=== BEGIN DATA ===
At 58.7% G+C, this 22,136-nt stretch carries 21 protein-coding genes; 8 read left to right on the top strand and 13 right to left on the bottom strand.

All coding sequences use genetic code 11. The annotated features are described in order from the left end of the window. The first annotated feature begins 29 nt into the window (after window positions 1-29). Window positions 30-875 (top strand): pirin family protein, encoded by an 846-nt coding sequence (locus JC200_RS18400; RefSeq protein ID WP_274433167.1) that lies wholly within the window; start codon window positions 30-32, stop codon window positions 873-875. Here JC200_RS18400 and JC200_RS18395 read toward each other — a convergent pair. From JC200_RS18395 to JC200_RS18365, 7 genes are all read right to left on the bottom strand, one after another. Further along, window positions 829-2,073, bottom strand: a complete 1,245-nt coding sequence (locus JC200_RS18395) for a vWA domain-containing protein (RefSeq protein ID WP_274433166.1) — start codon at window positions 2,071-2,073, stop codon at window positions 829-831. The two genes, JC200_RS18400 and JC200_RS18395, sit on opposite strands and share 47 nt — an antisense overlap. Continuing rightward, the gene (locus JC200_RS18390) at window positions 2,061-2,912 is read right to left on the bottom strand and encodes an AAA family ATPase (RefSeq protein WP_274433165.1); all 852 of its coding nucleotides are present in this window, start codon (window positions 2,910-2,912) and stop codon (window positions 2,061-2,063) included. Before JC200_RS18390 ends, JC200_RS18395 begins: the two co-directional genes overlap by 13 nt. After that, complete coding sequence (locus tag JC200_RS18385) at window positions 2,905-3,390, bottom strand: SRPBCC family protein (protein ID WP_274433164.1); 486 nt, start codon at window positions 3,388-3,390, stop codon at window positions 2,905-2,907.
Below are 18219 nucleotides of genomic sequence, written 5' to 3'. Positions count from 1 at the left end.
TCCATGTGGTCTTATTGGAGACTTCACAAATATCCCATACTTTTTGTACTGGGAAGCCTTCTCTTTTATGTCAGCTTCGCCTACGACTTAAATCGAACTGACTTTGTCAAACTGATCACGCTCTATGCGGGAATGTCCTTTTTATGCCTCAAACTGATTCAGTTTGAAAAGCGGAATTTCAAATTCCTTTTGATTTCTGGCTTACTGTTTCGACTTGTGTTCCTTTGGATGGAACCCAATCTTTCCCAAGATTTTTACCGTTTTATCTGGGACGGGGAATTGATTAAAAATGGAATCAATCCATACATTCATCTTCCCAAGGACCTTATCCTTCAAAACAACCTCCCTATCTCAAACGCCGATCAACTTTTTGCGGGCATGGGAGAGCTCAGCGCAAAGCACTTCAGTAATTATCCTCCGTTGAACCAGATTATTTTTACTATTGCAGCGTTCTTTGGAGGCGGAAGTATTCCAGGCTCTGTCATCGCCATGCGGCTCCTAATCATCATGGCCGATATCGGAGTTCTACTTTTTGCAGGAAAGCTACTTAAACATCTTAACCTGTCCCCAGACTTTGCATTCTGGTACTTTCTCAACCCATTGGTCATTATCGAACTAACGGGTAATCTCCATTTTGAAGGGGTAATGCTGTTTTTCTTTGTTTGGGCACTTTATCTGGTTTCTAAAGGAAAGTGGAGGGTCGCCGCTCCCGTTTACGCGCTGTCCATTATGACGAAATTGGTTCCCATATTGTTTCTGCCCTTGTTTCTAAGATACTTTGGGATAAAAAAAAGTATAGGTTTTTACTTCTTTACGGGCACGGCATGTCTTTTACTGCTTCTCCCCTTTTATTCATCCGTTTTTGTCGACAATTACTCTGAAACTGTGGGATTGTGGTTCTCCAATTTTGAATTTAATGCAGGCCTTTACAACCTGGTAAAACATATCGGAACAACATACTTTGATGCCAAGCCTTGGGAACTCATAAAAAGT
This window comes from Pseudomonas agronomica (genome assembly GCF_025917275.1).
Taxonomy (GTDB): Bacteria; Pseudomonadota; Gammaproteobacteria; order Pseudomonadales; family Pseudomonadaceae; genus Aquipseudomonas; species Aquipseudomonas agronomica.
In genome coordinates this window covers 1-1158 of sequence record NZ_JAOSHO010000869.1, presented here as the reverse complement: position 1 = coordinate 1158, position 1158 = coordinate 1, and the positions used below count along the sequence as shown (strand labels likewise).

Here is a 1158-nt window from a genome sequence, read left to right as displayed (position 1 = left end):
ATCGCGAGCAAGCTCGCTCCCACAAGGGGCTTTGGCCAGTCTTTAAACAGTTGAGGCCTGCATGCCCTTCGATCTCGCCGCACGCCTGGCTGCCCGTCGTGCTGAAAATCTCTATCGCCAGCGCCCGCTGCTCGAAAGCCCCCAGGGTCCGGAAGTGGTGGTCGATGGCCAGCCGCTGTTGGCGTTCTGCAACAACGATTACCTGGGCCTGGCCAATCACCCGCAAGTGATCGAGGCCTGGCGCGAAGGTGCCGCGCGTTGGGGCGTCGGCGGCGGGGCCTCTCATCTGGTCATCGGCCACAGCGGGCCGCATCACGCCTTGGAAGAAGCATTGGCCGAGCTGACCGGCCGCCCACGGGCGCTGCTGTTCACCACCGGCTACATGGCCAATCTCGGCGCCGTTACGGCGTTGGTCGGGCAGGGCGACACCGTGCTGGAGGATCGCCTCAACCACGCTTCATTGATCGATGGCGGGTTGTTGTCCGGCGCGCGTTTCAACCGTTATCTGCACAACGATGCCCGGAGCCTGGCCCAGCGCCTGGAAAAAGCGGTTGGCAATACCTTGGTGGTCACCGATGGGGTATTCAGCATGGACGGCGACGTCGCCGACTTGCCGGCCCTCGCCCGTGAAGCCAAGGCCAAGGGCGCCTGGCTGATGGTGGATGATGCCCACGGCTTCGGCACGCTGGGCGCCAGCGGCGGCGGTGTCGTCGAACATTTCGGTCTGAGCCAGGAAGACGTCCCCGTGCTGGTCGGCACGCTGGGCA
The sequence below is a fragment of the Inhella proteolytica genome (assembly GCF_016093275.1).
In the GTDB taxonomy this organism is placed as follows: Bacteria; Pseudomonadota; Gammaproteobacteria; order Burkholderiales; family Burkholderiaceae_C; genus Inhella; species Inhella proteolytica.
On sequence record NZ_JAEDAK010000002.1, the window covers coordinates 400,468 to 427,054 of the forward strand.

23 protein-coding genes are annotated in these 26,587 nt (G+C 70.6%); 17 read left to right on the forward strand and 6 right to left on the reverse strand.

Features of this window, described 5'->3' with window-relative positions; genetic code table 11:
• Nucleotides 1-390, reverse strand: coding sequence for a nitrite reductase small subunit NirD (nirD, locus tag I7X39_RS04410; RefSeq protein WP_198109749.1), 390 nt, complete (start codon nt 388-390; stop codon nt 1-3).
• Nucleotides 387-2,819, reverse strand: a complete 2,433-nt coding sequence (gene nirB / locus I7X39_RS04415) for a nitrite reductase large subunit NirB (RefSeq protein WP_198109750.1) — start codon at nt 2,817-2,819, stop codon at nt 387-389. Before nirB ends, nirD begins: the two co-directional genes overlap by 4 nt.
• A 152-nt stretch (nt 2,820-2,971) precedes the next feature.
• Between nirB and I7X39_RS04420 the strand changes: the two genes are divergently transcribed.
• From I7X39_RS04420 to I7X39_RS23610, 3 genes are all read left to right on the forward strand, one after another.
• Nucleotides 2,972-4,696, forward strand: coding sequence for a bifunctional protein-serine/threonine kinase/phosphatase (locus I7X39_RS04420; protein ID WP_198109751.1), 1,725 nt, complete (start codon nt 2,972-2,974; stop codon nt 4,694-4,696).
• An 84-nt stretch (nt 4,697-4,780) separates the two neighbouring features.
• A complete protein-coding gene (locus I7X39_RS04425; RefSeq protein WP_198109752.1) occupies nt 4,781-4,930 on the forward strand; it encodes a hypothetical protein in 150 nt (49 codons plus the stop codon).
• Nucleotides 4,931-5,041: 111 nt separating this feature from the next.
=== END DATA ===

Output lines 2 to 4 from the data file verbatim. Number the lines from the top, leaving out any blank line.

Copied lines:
All coding sequences use genetic code 11. The annotated features are described in order from the left end of the window. The first annotated feature begins 29 nt into the window (after window positions 1-29). Window positions 30-875 (top strand): pirin family protein, encoded by an 846-nt coding sequence (locus JC200_RS18400; RefSeq protein ID WP_274433167.1) that lies wholly within the window; start codon window positions 30-32, stop codon window positions 873-875. Here JC200_RS18400 and JC200_RS18395 read toward each other — a convergent pair. From JC200_RS18395 to JC200_RS18365, 7 genes are all read right to left on the bottom strand, one after another. Further along, window positions 829-2,073, bottom strand: a complete 1,245-nt coding sequence (locus JC200_RS18395) for a vWA domain-containing protein (RefSeq protein ID WP_274433166.1) — start codon at window positions 2,071-2,073, stop codon at window positions 829-831. The two genes, JC200_RS18400 and JC200_RS18395, sit on opposite strands and share 47 nt — an antisense overlap. Continuing rightward, the gene (locus JC200_RS18390) at window positions 2,061-2,912 is read right to left on the bottom strand and encodes an AAA family ATPase (RefSeq protein WP_274433165.1); all 852 of its coding nucleotides are present in this window, start codon (window positions 2,910-2,912) and stop codon (window positions 2,061-2,063) included. Before JC200_RS18390 ends, JC200_RS18395 begins: the two co-directional genes overlap by 13 nt. After that, complete coding sequence (locus tag JC200_RS18385) at window positions 2,905-3,390, bottom strand: SRPBCC family protein (protein ID WP_274433164.1); 486 nt, start codon at window positions 3,388-3,390, stop codon at window positions 2,905-2,907.
Below are 18219 nucleotides of genomic sequence, written 5' to 3'. Positions count from 1 at the left end.
TCCATGTGGTCTTATTGGAGACTTCACAAATATCCCATACTTTTTGTACTGGGAAGCCTTCTCTTTTATGTCAGCTTCGCCTACGACTTAAATCGAACTGACTTTGTCAAACTGATCACGCTCTATGCGGGAATGTCCTTTTTATGCCTCAAACTGATTCAGTTTGAAAAGCGGAATTTCAAATTCCTTTTGATTTCTGGCTTACTGTTTCGACTTGTGTTCCTTTGGATGGAACCCAATCTTTCCCAAGATTTTTACCGTTTTATCTGGGACGGGGAATTGATTAAAAATGGAATCAATCCATACATTCATCTTCCCAAGGACCTTATCCTTCAAAACAACCTCCCTATCTCAAACGCCGATCAACTTTTTGCGGGCATGGGAGAGCTCAGCGCAAAGCACTTCAGTAATTATCCTCCGTTGAACCAGATTATTTTTACTATTGCAGCGTTCTTTGGAGGCGGAAGTATTCCAGGCTCTGTCATCGCCATGCGGCTCCTAATCATCATGGCCGATATCGGAGTTCTACTTTTTGCAGGAAAGCTACTTAAACATCTTAACCTGTCCCCAGACTTTGCATTCTGGTACTTTCTCAACCCATTGGTCATTATCGAACTAACGGGTAATCTCCATTTTGAAGGGGTAATGCTGTTTTTCTTTGTTTGGGCACTTTATCTGGTTTCTAAAGGAAAGTGGAGGGTCGCCGCTCCCGTTTACGCGCTGTCCATTATGACGAAATTGGTTCCCATATTGTTTCTGCCCTTGTTTCTAAGATACTTTGGGATAAAAAAAAGTATAGGTTTTTACTTCTTTACGGGCACGGCATGTCTTTTACTGCTTCTCCCCTTTTATTCATCCGTTTTTGTCGACAATTACTCTGAAACTGTGGGATTGTGGTTCTCCAATTTTGAATTTAATGCAGGCCTTTACAACCTGGTAAAACATATCGGAACAACATACTTTGATGCCAAGCCTTGGGAACTCATAAAAAGT